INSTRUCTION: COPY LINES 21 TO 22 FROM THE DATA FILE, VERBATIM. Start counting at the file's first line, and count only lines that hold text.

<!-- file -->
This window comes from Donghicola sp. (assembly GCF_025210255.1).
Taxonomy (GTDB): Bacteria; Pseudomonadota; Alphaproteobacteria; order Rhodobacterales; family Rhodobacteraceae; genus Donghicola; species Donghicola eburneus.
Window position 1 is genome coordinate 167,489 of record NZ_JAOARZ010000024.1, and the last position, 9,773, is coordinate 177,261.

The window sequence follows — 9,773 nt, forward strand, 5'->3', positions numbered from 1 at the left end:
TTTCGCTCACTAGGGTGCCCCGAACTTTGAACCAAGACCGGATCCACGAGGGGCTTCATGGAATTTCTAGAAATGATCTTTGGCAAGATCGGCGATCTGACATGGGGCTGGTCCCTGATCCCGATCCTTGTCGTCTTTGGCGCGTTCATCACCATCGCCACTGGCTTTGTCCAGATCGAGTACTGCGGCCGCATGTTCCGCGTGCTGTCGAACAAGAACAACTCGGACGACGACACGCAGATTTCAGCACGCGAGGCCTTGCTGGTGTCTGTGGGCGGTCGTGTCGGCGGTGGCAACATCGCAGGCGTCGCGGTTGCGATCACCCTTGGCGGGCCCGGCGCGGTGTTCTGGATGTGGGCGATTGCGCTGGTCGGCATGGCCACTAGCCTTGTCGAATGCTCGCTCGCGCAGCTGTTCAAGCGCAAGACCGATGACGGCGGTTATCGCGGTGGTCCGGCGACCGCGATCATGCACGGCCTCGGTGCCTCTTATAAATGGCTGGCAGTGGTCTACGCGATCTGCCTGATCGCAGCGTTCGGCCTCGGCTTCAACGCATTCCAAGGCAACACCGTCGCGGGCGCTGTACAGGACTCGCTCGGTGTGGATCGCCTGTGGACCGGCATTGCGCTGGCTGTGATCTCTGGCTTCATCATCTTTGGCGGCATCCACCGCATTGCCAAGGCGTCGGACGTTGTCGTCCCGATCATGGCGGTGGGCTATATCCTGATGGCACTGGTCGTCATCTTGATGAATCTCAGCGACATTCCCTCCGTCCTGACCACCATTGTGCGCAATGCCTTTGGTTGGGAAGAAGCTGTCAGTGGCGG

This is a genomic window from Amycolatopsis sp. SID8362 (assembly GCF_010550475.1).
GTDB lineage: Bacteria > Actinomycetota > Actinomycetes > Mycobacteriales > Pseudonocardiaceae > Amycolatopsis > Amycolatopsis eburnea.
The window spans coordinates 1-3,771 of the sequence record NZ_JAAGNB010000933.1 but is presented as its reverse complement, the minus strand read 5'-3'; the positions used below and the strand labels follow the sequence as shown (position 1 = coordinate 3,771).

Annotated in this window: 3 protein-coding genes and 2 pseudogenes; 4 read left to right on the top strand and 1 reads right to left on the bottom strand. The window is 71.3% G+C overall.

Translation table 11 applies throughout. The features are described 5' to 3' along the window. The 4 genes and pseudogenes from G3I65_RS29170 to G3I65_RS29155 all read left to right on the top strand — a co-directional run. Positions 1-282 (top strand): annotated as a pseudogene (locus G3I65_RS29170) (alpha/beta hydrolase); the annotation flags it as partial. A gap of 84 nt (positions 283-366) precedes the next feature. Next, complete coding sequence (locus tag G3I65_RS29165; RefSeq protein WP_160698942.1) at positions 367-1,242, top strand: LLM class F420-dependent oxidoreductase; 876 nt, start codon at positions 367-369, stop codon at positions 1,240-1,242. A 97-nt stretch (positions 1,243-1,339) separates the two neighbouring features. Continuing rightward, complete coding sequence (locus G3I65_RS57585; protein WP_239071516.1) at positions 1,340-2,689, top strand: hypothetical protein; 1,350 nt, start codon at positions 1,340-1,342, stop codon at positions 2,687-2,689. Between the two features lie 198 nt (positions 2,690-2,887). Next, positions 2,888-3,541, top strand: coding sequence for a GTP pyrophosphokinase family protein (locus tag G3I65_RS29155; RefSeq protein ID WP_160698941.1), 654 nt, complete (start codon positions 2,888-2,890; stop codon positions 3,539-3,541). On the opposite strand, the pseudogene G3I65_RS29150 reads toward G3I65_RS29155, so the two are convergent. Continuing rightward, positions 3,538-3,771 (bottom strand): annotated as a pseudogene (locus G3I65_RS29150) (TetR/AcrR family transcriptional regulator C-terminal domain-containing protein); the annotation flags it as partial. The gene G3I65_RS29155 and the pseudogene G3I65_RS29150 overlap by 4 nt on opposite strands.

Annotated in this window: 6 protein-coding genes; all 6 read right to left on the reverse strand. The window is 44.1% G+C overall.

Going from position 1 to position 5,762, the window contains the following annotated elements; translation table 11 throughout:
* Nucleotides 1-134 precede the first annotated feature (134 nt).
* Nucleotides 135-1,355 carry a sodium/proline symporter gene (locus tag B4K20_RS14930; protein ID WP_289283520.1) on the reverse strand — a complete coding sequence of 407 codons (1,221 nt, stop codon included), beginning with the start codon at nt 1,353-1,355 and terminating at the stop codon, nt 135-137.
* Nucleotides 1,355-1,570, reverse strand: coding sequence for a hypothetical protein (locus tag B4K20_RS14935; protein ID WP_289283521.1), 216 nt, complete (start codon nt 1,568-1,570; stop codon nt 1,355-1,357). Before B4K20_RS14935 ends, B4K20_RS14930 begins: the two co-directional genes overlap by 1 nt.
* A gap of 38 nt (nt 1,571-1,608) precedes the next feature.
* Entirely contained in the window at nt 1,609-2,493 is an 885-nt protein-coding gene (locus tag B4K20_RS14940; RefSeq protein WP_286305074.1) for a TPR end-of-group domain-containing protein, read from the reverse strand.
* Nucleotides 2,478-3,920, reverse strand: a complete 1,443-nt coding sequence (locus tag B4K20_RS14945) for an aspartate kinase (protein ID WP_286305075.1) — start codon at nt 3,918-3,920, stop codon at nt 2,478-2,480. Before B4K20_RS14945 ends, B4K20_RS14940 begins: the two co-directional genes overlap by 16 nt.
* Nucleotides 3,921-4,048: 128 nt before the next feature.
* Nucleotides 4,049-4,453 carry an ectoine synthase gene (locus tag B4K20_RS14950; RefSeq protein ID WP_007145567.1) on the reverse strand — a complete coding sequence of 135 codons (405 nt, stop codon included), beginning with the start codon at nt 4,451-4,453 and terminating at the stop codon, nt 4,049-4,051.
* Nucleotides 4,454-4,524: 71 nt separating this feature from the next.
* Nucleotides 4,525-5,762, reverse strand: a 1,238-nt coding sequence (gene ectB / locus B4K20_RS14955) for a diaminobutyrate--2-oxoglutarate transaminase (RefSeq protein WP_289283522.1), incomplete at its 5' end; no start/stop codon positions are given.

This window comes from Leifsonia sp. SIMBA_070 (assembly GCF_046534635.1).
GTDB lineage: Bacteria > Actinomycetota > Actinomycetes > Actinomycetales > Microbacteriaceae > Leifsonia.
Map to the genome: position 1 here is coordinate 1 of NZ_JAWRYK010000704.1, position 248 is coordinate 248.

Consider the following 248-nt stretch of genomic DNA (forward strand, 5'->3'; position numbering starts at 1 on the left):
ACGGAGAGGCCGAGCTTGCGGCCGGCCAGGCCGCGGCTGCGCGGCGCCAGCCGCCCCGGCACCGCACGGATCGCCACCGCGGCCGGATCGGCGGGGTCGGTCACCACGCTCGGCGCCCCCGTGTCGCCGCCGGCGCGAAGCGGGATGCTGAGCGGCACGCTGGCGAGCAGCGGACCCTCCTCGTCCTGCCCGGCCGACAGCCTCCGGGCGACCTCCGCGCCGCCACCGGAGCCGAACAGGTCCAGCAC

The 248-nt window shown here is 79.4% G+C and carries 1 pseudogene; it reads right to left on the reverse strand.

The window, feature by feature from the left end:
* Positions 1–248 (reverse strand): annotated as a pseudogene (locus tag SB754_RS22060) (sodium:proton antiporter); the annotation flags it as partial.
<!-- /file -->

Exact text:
* Nucleotides 4,454-4,524: 71 nt separating this feature from the next.
* Nucleotides 4,525-5,762, reverse strand: a 1,238-nt coding sequence (gene ectB / locus B4K20_RS14955) for a diaminobutyrate--2-oxoglutarate transaminase (RefSeq protein WP_289283522.1), incomplete at its 5' end; no start/stop codon positions are given.